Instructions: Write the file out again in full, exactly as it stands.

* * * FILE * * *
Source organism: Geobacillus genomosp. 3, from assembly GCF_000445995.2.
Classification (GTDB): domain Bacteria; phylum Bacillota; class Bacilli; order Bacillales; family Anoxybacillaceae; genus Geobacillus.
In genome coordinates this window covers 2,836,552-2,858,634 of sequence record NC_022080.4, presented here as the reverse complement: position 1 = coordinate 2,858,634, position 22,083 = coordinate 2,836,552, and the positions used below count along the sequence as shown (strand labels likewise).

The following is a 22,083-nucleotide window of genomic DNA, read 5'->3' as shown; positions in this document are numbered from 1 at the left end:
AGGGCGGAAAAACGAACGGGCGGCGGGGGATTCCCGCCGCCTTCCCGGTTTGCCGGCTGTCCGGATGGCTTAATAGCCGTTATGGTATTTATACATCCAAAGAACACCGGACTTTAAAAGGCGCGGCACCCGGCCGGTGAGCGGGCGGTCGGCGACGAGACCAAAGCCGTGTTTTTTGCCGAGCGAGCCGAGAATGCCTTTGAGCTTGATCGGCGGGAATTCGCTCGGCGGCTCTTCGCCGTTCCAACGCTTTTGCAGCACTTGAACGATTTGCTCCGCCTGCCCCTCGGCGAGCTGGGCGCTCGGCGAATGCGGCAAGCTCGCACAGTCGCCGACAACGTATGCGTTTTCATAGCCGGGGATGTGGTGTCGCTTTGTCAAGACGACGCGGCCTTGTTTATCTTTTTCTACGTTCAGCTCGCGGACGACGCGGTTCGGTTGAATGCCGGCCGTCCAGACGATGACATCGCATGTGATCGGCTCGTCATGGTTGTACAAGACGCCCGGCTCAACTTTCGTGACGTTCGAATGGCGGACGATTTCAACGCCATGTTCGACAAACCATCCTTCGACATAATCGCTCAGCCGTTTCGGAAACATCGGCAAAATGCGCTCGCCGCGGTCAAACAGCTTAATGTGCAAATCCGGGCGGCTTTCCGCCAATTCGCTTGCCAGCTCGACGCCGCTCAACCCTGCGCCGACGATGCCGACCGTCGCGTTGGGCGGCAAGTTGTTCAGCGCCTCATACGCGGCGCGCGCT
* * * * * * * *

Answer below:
Source organism: Geobacillus genomosp. 3, from assembly GCF_000445995.2.
Classification (GTDB): domain Bacteria; phylum Bacillota; class Bacilli; order Bacillales; family Anoxybacillaceae; genus Geobacillus.
In genome coordinates this window covers 2,836,552-2,858,634 of sequence record NC_022080.4, presented here as the reverse complement: position 1 = coordinate 2,858,634, position 22,083 = coordinate 2,836,552, and the positions used below count along the sequence as shown (strand labels likewise).

The following is a 22,083-nucleotide window of genomic DNA, read 5'->3' as shown; positions in this document are numbered from 1 at the left end:
AGGGCGGAAAAACGAACGGGCGGCGGGGGATTCCCGCCGCCTTCCCGGTTTGCCGGCTGTCCGGATGGCTTAATAGCCGTTATGGTATTTATACATCCAAAGAACACCGGACTTTAAAAGGCGCGGCACCCGGCCGGTGAGCGGGCGGTCGGCGACGAGACCAAAGCCGTGTTTTTTGCCGAGCGAGCCGAGAATGCCTTTGAGCTTGATCGGCGGGAATTCGCTCGGCGGCTCTTCGCCGTTCCAACGCTTTTGCAGCACTTGAACGATTTGCTCCGCCTGCCCCTCGGCGAGCTGGGCGCTCGGCGAATGCGGCAAGCTCGCACAGTCGCCGACAACGTATGCGTTTTCATAGCCGGGGATGTGGTGTCGCTTTGTCAAGACGACGCGGCCTTGTTTATCTTTTTCTACGTTCAGCTCGCGGACGACGCGGTTCGGTTGAATGCCGGCCGTCCAGACGATGACATCGCATGTGATCGGCTCGTCATGGTTGTACAAGACGCCCGGCTCAACTTTCGTGACGTTCGAATGGCGGACGATTTCAACGCCATGTTCGACAAACCATCCTTCGACATAATCGCTCAGCCGTTTCGGAAACATCGGCAAAATGCGCTCGCCGCGGTCAAACAGCTTAATGTGCAAATCCGGGCGGCTTTCCGCCAATTCGCTTGCCAGCTCGACGCCGCTCAACCCTGCGCCGACGATGCCGACCGTCGCGTTGGGCGGCAAGTTGTTCAGCGCCTCATACGCGGCGCGCGCT